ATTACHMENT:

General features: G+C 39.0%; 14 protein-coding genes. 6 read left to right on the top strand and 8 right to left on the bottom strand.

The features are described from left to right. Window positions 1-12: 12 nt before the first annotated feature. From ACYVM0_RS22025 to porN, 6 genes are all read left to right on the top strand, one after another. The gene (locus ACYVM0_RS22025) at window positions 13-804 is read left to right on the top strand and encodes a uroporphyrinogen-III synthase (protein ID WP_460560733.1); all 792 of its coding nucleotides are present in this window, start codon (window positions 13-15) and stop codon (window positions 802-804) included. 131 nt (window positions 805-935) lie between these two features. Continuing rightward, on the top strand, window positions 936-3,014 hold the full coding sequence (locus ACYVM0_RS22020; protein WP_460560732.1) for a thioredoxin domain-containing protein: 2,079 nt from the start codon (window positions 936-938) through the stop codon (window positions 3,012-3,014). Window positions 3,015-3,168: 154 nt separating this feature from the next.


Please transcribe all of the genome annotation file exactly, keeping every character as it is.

General features: G+C 39.0%; 14 protein-coding genes. 6 read left to right on the top strand and 8 right to left on the bottom strand.

The features are described from left to right. Window positions 1-12: 12 nt before the first annotated feature. From ACYVM0_RS22025 to porN, 6 genes are all read left to right on the top strand, one after another. The gene (locus ACYVM0_RS22025) at window positions 13-804 is read left to right on the top strand and encodes a uroporphyrinogen-III synthase (protein ID WP_460560733.1); all 792 of its coding nucleotides are present in this window, start codon (window positions 13-15) and stop codon (window positions 802-804) included. 131 nt (window positions 805-935) lie between these two features. Continuing rightward, on the top strand, window positions 936-3,014 hold the full coding sequence (locus ACYVM0_RS22020; protein WP_460560732.1) for a thioredoxin domain-containing protein: 2,079 nt from the start codon (window positions 936-938) through the stop codon (window positions 3,012-3,014). Window positions 3,015-3,168: 154 nt separating this feature from the next.